We buy frozen. For whatever else we need to buy from the grocery store, we buy frozen over fresh. Unless we know we’re going to eat it or use it right away, like apples, bananas, onions, and peppers, for example, we buy everything else frozen. Frozen fruit works out best for me because that’s what I use to make my smoothies. And according to a USDA study, opting for frozen vegetables and fruits may lower costs.
We shop seasonally. This goes with the shopping at local farmers markets. Fruits and vegetables are less expensive during their peak growing times, and they’re also tastier because they don’t travel as far!
We started growing our own “garden”. So far we have planted cilantro, hot peppers, chives, broccoli, and lettuce. I use the word garden in quotes because all of this is actually planted inside the house in window boxes and plant pots (we have to find room for everything outside eventually). So, it’ll be some time before we really start reaping the benefits of our labor, but once it takes off I know it’ll be well worth the effort!
We concentrate on the staples.We make sure to have the staples of a meal and build around that. We always make sure we have, at the very least beans, oatmeal, pasta & pasta sauce, rice, any fruits, and any vegetables in the house. You can pretty much survive on those alone for a while if you had to before making a trip out for more food.
Even more ways to cut down on your grocery bill
Join a CSA (Community Supported Agriculture) – through a CSA, farmers offer a certain number of shares to the public. In exchange, on a weekly basis, one can get fresh produce, herbs, meat, eggs, milk, bread, cheese, and more depending on the CSA you join. The items, of course, are dependent upon the week of the season, meaning every week your share may be different. And most of the time these farms are organic (but perhaps not certified organic, which can be really expensive for these farms to pay for). Before joining weigh your options – if you are able to shop at a local farmers market anyway, you may not need to necessarily join a CSA. It’s going to depend on your use of the items, preference, etc.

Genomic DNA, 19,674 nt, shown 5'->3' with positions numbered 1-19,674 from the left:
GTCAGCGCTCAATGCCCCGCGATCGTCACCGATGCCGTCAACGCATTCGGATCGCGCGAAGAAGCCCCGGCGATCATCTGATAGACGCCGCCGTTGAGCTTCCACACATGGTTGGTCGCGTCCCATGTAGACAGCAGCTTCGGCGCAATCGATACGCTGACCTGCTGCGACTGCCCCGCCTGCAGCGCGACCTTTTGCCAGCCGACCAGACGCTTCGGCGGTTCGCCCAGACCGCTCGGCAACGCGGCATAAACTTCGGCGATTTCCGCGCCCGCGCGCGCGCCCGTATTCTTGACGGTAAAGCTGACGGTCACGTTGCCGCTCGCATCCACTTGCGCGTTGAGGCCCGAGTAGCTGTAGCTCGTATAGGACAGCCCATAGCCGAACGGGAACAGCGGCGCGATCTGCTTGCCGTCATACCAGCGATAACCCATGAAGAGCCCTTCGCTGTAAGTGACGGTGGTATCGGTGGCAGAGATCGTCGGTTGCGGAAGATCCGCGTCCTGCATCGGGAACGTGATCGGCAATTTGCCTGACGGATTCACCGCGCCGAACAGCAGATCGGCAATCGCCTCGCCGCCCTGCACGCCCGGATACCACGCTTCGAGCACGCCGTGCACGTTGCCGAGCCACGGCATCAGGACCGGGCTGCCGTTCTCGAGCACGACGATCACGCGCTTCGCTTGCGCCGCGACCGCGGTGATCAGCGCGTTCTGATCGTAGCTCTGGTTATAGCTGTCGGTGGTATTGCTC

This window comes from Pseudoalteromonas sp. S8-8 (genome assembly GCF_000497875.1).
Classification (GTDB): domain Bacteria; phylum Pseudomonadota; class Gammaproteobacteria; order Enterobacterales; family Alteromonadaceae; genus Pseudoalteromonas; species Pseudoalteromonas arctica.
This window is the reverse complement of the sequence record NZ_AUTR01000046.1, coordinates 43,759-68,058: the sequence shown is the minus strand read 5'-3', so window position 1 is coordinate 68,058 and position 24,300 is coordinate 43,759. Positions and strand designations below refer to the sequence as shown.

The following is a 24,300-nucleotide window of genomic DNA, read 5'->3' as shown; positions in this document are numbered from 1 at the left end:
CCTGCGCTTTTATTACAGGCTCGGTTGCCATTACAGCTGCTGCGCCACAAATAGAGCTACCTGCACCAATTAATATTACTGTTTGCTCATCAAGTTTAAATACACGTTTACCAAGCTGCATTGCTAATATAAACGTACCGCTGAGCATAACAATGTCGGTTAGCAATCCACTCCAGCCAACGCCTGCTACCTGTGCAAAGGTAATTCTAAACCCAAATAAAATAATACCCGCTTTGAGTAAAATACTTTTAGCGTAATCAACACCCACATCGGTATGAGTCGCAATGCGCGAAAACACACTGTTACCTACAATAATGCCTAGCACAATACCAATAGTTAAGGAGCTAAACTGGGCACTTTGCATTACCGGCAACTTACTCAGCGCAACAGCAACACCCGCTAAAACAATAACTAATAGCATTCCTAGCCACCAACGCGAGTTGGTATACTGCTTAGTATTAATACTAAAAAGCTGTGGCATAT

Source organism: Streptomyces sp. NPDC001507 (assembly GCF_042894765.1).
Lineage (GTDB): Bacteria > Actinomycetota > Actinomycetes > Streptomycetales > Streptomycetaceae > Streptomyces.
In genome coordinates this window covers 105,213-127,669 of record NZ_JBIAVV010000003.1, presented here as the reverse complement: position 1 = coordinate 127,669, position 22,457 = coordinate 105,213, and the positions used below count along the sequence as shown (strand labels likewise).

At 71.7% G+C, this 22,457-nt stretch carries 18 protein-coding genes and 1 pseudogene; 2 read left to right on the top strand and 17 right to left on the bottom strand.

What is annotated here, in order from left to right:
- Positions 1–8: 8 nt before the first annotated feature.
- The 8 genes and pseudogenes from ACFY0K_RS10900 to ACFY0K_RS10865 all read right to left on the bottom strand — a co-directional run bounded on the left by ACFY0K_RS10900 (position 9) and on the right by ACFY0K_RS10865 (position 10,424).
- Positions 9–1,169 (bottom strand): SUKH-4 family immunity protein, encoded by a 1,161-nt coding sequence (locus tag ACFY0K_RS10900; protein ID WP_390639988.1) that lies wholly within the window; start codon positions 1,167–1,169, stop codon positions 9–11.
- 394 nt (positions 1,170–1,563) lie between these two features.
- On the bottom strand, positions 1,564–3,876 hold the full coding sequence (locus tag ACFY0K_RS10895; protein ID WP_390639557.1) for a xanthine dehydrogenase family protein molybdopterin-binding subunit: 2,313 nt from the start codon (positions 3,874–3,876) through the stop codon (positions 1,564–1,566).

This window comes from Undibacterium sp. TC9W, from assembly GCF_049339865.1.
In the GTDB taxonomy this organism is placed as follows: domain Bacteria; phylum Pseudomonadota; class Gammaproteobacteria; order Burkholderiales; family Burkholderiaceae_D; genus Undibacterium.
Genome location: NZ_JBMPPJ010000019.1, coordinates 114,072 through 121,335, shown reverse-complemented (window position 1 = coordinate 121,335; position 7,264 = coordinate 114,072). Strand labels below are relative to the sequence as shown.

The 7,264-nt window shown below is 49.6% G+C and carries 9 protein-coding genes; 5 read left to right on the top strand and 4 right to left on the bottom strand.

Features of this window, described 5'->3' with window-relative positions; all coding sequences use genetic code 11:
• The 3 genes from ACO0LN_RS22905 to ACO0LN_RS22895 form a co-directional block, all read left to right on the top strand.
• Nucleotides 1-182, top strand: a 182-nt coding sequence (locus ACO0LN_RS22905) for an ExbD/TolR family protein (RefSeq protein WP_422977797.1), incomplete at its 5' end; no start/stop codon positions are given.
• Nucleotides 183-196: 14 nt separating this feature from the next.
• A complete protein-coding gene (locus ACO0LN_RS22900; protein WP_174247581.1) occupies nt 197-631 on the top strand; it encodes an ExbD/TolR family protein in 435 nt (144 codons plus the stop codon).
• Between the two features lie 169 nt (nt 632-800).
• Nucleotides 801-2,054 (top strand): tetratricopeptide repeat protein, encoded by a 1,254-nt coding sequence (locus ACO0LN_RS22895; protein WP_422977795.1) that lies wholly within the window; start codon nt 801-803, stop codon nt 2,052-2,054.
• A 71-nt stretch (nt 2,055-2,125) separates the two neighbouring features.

Join a local co-op: co-ops are like a mix of a grocery store, a natural health foods store, and a farmer’s market. In return for an annual membership fee and/or volunteer work, you can get certain discounts on your groceries, although it’s not mandatory. You can also find another family or two and order from a non-local co-op like Frontier.
Buy in bulk from stores like Costco, BJs and Sam’s Club – these stores come in handy when you want to buy large quantities of stuff for less. However, do your homework before shopping at these places. Sometimes buying in bulk at a regular grocery store for certain items could turn out to be less expensive than buying in bulk at these places.
Plan out your meals for the week. By planning your meals in advance you will know what you need to buy. Planning also helps avoid impulse shopping.
Cook in bulk and freeze the rest, but not too much. You don’t want to overdo it and then have too much food, which ends up being thrown away.
Eat before you go shopping. Going to the grocery store on an empty stomach will leave you more likely to buy on impulse.
Go shopping when you have time. Being in a hurry can result in just throwing anything in your cart. Take the time to read the nutrition and ingredient labels.
To find a local CSA, co-op, or farmer’s market in your area visit Local Harvest.
P.S. Busy Mom Tip: A real time saver is using a shop from home service if the store has one (I take advantage of this at our store for only $5 – it is soooooo worth it!) It saves money by reducing impulse buys and since you add items to your cart right on the screen it’s easy to keep track of your spending, so it practically pays for itself. Plus it gives me more time to do other things…..which goes with the saying ‘time is money!’